People with diabetes often suffer from wounds that are slow to heal and can lead to ulcers, gangrene and amputation. New research from an international group led by Min Zhao, professor of ophthalmology and of dermatology at the University of California, Davis, shows that, in animal models of diabetes, slow healing is associated with weaker electrical currents in wounds. The results could ultimately open up new approaches for managing diabetic patients.
"This is the first demonstration, in diabetic wounds or any chronic wounds, that the naturally occurring electrical signal is impaired and correlated with delayed healing," Zhao said. "Correcting this defect offers a totally new approach for chronic and nonhealing wounds in diabetes."
UC Davis researchers measured electric fields and wound healing in eyes from three different models of diabetes. Left to right, green fluorescence shows damaged area shrinking over time. Top row, eyes from normal mice. Other rows are eyes from three different mouse models of diabetes.
Credit: Min Zhao and Brian Reid, UC Davis
It has been estimated that as much as $25 billion a year is spent on treating chronic ulcers and wounds related to diabetes, Zhao said.
Electric fields and wound healing
Electric fields are associated with living tissue. Previous work by Zhao and Brian Reid, project scientist at the UC Davis Department of Dermatology, showed that electric fields are associated with healing damage to the cornea, the transparent outer layer of the eye.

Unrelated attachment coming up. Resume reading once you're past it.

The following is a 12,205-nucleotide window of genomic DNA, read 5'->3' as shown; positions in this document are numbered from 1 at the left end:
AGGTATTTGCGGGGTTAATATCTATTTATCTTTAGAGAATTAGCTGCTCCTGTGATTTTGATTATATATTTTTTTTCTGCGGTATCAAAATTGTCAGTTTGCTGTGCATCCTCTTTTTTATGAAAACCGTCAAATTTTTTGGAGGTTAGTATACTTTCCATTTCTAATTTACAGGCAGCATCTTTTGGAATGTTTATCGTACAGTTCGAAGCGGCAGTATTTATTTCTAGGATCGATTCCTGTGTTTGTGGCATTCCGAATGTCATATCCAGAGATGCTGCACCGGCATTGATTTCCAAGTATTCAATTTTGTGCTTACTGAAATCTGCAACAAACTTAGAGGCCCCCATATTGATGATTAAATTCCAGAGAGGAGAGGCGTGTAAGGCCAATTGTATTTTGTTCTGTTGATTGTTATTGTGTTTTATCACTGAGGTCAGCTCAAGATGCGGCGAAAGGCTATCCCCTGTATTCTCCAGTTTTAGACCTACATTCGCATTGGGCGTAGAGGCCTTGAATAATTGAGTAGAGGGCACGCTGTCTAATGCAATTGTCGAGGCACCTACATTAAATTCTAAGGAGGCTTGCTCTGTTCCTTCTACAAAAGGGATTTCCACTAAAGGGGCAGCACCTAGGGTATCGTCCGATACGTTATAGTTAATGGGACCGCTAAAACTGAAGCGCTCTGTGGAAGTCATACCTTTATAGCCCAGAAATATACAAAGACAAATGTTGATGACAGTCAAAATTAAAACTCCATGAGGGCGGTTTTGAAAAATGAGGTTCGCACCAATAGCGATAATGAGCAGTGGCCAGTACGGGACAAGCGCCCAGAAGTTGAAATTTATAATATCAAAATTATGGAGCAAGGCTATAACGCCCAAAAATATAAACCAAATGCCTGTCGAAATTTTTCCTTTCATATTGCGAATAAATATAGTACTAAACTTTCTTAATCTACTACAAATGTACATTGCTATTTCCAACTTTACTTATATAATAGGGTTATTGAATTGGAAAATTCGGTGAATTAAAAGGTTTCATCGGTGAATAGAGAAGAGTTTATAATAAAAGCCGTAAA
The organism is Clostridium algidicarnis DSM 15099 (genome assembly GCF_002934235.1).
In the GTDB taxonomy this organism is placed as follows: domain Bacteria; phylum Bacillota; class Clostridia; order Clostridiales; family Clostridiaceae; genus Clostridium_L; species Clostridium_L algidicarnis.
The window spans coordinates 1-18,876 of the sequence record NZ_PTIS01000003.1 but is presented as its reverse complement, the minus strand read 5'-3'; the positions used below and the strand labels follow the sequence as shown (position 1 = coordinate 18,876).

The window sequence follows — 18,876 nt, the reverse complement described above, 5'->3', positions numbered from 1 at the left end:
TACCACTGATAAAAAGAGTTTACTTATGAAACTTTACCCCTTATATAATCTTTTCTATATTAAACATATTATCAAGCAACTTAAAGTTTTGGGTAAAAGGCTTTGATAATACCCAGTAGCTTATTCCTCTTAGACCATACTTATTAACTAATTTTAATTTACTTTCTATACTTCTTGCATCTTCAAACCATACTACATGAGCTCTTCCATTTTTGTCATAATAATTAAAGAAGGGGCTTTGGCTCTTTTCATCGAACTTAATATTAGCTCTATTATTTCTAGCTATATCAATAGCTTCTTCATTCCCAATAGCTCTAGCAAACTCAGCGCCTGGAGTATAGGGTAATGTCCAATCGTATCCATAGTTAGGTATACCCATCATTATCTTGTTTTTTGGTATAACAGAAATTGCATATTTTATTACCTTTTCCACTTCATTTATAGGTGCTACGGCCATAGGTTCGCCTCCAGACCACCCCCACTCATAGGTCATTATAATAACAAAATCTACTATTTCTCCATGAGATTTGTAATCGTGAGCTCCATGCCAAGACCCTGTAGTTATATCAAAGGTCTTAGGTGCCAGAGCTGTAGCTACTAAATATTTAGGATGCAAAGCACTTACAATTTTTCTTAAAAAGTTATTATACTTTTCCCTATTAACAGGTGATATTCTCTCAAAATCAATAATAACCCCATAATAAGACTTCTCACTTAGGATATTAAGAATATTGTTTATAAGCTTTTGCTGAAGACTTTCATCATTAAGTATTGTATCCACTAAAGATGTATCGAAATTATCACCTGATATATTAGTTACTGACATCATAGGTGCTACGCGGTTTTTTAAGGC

In the new work, published June 10 in the journal Scientific Reports, Zhao, Reid and colleagues used a highly sensitive probe to measure electrical fields in the corneas of isolated eyes from three different lab mouse models with different types of diabetes: genetic, drug-induced and in mice fed a high-fat diet.
In a healthy eye, there is an electrical potential across the thickness of the cornea. Removing a small piece of cornea collapses this potential and creates electric currents, especially at the edges of the wound. Cells migrate along the electric currents, closing the scratch wound in about 48 hours.
The researchers found that these electric currents were much weaker in eyes from all three strains of diabetic mice than in healthy mice. Delayed wound healing was correlated with weaker electric currents.
"We saw similar results with all three models," Reid said.
The researchers also found that human corneal cells exposed to high levels of glucose showed less response to an electric field. Diabetics have high levels of glucose in their tears, Reid noted.
The UC Davis bioelectricity laboratory is one of a very few able to make such sensitive measurements of electric fields in living tissue.
"We might be the only lab in the country that is able to do this," Reid said. They are collaborating with a number of laboratories worldwide and across the country, as well as several other UC Davis departments.
Other co-authors on the paper are: at UC Davis, Yunyun Shen (also at Zhejiang University, China), Trisha Pfluger, Fernando Ferreira (also at University of Minho, Portugal) and Manuel Navedo; Jiebing Liang, CSU Northridge; and Qunli Zeng, Zhejiang University. The work was supported by the National Eye Institute (National Institutes of Health) and Research to Prevent Blindness Inc.
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